17
Jul
20

Hen Harrier Day Wales – livestreaming online Saturday 18 July 2020

The first ever Hen Harrier Day Wales takes place tomorrow (Saturday, 18 July 2020) and will be live-streamed on Facebook from 12 – 4pm.

Hosted by two outdoor companies, Mountain Escapes & Julian Cartright Mountain Adventures, this is the first of two online Hen Harrier Day events this year, with a UK-wide event taking place in three weeks time on Saturday 8 August. More info to follow on that one.

Hen Harrier Day Wales has the following line-up:

  • 12.00-12.05 Introduction
  • 12.05-12.30. Iolo Williams. The history of Hen Harriers in Wales, recolonisation and persecution.
  • 12.50-13.05. Dr Cathleen Thomas. Join us to find out more about the RSPB’s Hen Harrier LIFE project, which ran from 2014 to 2020. We’ll tell you a bit more about our work in Wales, and our hopes for the future of Welsh hen harriers.
  • 13.15-13.30. Alan Davies. The magical experience of watching Hen Harriers on Welsh moorlands, a sight which everybody should have the chance to see. He will then move on to highlight the terrible persecution of these spectacular birds and will wrap up with how we can all help Hen Harriers by spreading the word about these fantastic endangered birds.
  • 13.40-13.55. Dr Ruth Tingay. Topic to be confirmed.
  • 14.05-14.20. Rob Taylor. Topic to be confirmed.
  • 14.30-14.45. Dan Rouse. Young people and Hen harriers: what has been achieved and what people can work towards doing if they want to get involved in helping hen harriers.
  • 15.00-15.45. Chris Packham. Topic to be confirmed.
  • 16.00. Thanks/ Close.

For further information about Hen Harrier Day Wales, please visit the web page here

For a bit more background, there is also this blog (here) by Alan Davies and this blog (here) from RSPB Wales.

[Chris Packham with an illegally-killed hen harrier – full story here – photo by Ruth Tingay]

 


2 Responses to “Hen Harrier Day Wales – livestreaming online Saturday 18 July 2020”


  1. July 18, 2020 at 2:53 pm

    The main point I’m reminded of when watching this is the complete failure of governments to introduce the proper powers to police and other authorities to detect and deal with this orchestrated and organized wildlife crime and then the power to give proper sentences, punishments and fines proportionate to the crime.

    In all other areas of persistent crime, where the authorities are failing to deal with the problem and existing laws, powers, deterrents are inadequate, they are updated. Yet here you have to situation where even when there is obvious evidence of persistent raptor persecution, the investigating authorities are hampered by restrictions which mean that those responsible for this just laugh at them and run rings about them. When a case is constructed, you have obstacle after obstacle, where even though there is cut and dried evidence of the crime taking place, the expensive lawyers defending those accused come up with a load of legal contrivances to make the evidence inadmissible. Then, even if after all this someone is eventually convicted, they are given a paltry fine, and often continue to be employed by that estate.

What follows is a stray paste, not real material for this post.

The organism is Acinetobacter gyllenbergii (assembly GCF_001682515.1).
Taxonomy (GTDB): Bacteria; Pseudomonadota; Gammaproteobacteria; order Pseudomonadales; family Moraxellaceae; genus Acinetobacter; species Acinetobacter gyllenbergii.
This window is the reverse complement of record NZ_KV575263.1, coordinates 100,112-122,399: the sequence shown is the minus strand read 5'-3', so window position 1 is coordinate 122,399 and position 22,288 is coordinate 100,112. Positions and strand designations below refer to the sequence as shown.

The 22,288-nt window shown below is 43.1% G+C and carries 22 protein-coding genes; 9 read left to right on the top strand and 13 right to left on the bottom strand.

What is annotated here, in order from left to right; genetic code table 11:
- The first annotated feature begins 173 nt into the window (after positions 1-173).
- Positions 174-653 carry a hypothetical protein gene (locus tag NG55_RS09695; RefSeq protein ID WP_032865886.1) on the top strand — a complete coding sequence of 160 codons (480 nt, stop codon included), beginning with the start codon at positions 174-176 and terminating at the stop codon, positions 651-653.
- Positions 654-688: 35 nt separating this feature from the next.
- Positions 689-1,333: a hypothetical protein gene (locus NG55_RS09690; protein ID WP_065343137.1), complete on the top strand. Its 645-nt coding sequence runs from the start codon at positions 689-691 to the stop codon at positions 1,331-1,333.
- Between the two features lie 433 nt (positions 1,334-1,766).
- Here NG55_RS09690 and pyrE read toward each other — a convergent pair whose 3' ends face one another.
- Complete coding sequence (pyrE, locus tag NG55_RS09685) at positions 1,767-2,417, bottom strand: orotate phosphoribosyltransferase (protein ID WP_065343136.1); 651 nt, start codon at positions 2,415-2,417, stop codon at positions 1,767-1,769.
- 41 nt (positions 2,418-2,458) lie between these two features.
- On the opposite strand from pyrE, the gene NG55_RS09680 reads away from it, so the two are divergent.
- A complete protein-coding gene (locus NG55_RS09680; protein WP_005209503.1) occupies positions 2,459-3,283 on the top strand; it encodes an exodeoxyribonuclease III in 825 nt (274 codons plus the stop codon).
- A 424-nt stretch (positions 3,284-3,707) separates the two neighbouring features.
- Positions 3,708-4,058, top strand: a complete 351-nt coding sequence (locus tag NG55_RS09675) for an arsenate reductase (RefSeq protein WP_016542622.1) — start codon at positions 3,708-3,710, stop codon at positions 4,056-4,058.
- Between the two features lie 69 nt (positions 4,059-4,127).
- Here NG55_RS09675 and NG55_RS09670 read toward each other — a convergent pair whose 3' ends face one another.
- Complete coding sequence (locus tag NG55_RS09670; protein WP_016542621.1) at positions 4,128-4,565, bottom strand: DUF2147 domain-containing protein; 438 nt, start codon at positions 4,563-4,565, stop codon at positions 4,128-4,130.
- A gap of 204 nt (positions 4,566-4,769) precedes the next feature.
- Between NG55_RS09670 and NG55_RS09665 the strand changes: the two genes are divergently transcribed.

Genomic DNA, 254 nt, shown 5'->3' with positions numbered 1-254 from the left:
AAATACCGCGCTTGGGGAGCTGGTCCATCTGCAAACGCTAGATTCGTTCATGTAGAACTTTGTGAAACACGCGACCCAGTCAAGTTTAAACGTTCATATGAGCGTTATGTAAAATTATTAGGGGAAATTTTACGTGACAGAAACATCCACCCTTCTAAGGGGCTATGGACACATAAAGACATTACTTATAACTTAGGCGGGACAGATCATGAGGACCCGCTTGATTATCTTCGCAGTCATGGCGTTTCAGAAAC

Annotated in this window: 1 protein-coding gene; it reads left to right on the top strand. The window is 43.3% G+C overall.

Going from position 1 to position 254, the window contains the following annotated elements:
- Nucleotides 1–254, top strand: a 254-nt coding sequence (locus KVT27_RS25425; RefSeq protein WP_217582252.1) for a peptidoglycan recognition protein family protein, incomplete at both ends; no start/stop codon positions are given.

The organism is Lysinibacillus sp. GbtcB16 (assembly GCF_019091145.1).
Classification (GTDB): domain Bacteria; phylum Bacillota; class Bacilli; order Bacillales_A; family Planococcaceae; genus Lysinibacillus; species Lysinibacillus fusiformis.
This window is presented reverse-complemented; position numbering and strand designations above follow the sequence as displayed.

It’s all talked about as if the law is some immutable thing carved in stone which can’t be changed. But in nearly every other field, when the authorities are made to look powerless, new legislation is introduced with gives the police these powers, and gives the courts these powers. You only have to look at the situation as regards hunt saboteurs etc, where because of the powerful landowning and field-sports lobby, new offences were created such as aggravated trespass, new powers, sentences.

    The persecution of raptors is a very calculating activity. We are not talking about these birds being accidentally shot, or the odd bad apple gamekeeper killing the odd raptor out of frustration when someone isn’t looking, even though the law is framed in a ridiculous way that assumes this is what is happening.

    What this demonstrates is institutional corruption, where powerful vested interests and their political friends keep in place a deliberately weak legal framework which allows the perpetrators of raptor persecution to commit their crimes with impunity, and where they have to be seriously incompetent to get caught. This isn’t an accident. Both politicians and senior civil servants know very well how to deal with persistent crime like this because they have used this in about every other field of crime. Therefore, that this corrupt situation exists is because these politicians and establishment figures want it to be like this. This is why I call it institutional corruption. Because driven grouse shooting is the chosen sport of the upper echelons of the establishment, and they improperly use their power and influence to maintain this corrupt system to protect their own interests.

    The reason I am saying this is that I feel we have to be blunt about this and to stop being cautious about saying these self-evident truths in public, because certain powerful people are sensitive to this and don’t want the wider public to become aware of this situation, because they would have little sympathy for the perpetrators of this organized and orchestrated wildlife crime.

  2. 2 Jill Willmott
    July 18, 2020 at 4:43 pm

    Darn! I missed it! More notice in future, please!

    [Ed: Hi Jill. The archived video is now available online: https://raptorpersecutionscotland.wordpress.com/2020/07/18/hen-harrier-day-wales-archived-video-available-to-watch-now/


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